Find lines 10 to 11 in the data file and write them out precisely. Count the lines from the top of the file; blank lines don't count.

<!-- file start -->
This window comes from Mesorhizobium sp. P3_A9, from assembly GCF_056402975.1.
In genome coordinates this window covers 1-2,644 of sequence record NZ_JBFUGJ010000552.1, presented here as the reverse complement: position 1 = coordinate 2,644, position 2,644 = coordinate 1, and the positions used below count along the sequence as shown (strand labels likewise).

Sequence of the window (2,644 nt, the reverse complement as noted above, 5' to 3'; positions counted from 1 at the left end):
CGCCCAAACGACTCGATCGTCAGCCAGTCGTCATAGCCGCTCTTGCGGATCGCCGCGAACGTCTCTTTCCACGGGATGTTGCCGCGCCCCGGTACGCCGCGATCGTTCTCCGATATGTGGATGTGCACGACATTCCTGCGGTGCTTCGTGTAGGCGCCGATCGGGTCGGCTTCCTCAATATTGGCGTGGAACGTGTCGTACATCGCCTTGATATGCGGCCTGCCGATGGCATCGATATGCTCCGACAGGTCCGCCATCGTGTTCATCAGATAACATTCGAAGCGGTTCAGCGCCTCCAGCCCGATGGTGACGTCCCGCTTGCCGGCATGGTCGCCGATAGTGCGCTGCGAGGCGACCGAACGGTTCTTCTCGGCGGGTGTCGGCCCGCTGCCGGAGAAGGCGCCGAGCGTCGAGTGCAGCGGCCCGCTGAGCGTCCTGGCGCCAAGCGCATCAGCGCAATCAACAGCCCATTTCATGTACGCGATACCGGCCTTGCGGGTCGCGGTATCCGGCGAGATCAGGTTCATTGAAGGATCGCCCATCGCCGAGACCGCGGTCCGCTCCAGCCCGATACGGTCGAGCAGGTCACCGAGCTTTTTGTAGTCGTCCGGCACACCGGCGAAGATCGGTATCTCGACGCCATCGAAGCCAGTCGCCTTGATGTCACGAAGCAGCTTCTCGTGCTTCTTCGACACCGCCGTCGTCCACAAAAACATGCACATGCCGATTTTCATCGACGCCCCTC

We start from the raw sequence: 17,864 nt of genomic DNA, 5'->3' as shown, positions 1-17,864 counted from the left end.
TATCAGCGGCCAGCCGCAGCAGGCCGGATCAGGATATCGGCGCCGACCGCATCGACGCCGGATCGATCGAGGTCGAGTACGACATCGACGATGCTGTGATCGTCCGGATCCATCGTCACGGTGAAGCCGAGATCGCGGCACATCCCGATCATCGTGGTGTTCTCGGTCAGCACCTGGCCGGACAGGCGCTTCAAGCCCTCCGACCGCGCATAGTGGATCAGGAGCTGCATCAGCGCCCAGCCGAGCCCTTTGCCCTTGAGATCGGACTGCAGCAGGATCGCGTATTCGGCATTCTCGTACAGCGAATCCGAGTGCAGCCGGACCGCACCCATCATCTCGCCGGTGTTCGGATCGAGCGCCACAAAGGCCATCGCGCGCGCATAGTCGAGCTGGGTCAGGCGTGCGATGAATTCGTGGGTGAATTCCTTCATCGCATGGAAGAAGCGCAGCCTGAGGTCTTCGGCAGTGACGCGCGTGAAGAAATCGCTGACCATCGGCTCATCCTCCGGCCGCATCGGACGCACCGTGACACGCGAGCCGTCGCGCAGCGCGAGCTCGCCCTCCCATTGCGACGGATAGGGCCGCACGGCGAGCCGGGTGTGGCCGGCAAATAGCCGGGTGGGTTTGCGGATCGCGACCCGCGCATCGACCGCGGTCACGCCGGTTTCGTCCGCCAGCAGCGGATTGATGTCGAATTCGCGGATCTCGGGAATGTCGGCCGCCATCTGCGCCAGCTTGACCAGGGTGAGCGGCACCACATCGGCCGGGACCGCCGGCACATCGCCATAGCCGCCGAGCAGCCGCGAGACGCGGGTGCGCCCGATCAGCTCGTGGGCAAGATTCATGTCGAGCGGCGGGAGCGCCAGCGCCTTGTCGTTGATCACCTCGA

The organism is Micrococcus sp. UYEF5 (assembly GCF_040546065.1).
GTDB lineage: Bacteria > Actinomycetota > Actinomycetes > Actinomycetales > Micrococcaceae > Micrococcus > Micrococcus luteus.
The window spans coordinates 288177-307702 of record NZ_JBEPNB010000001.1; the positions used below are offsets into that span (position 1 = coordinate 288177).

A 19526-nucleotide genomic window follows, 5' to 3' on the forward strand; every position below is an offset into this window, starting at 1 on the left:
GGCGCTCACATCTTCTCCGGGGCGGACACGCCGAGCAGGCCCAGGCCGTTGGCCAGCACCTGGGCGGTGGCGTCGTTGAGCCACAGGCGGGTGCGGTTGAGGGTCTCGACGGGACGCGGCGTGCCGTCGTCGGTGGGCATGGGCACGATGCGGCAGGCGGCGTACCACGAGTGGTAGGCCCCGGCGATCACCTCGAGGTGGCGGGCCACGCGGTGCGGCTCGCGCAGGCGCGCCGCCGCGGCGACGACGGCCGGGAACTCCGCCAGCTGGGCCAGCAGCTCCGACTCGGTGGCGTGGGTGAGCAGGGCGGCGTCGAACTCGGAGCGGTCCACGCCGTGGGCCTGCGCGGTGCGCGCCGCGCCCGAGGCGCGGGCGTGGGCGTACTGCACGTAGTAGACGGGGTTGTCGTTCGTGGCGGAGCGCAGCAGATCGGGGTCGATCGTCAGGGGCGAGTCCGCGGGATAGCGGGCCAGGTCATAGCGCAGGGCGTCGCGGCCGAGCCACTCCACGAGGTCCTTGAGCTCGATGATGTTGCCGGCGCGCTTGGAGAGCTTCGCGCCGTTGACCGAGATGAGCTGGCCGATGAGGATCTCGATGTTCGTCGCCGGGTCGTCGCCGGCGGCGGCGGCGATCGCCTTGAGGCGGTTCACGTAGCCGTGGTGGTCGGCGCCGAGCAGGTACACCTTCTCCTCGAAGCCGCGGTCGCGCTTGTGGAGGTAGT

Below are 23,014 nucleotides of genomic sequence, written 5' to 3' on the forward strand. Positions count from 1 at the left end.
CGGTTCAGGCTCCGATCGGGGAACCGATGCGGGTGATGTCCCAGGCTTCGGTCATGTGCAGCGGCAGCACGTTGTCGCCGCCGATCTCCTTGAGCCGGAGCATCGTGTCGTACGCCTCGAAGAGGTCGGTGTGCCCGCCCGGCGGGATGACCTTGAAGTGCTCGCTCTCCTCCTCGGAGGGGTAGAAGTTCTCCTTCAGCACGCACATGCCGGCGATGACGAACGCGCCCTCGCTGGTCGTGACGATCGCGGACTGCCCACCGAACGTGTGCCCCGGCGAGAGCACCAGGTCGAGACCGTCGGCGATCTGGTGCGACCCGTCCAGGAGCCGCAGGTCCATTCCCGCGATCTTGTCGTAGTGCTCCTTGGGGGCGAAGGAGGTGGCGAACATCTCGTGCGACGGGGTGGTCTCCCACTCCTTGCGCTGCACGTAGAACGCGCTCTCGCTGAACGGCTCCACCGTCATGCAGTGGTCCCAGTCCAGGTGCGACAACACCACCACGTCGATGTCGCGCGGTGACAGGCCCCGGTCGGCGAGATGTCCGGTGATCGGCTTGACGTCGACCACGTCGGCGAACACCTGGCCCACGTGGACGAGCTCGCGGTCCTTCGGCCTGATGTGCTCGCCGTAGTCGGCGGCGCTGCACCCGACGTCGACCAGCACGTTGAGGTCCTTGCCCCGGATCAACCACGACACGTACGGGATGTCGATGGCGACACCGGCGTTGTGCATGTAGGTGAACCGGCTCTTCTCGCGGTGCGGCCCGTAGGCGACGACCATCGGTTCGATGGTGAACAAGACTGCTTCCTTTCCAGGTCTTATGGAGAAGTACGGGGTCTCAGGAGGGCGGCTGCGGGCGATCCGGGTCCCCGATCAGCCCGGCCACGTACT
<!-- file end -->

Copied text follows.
A 19526-nucleotide genomic window follows, 5' to 3' on the forward strand; every position below is an offset into this window, starting at 1 on the left:
GGCGCTCACATCTTCTCCGGGGCGGACACGCCGAGCAGGCCCAGGCCGTTGGCCAGCACCTGGGCGGTGGCGTCGTTGAGCCACAGGCGGGTGCGGTTGAGGGTCTCGACGGGACGCGGCGTGCCGTCGTCGGTGGGCATGGGCACGATGCGGCAGGCGGCGTACCACGAGTGGTAGGCCCCGGCGATCACCTCGAGGTGGCGGGCCACGCGGTGCGGCTCGCGCAGGCGCGCCGCCGCGGCGACGACGGCCGGGAACTCCGCCAGCTGGGCCAGCAGCTCCGACTCGGTGGCGTGGGTGAGCAGGGCGGCGTCGAACTCGGAGCGGTCCACGCCGTGGGCCTGCGCGGTGCGCGCCGCGCCCGAGGCGCGGGCGTGGGCGTACTGCACGTAGTAGACGGGGTTGTCGTTCGTGGCGGAGCGCAGCAGATCGGGGTCGATCGTCAGGGGCGAGTCCGCGGGATAGCGGGCCAGGTCATAGCGCAGGGCGTCGCGGCCGAGCCACTCCACGAGGTCCTTGAGCTCGATGATGTTGCCGGCGCGCTTGGAGAGCTTCGCGCCGTTGACCGAGATGAGCTGGCCGATGAGGATCTCGATGTTCGTCGCCGGGTCGTCGCCGGCGGCGGCGGCGATCGCCTTGAGGCGGTTCACGTAGCCGTGGTGGTCGGCGCCGAGCAGGTACACCTTCTCCTCGAAGCCGCGGTCGCGCTTGTGGAGGTAGT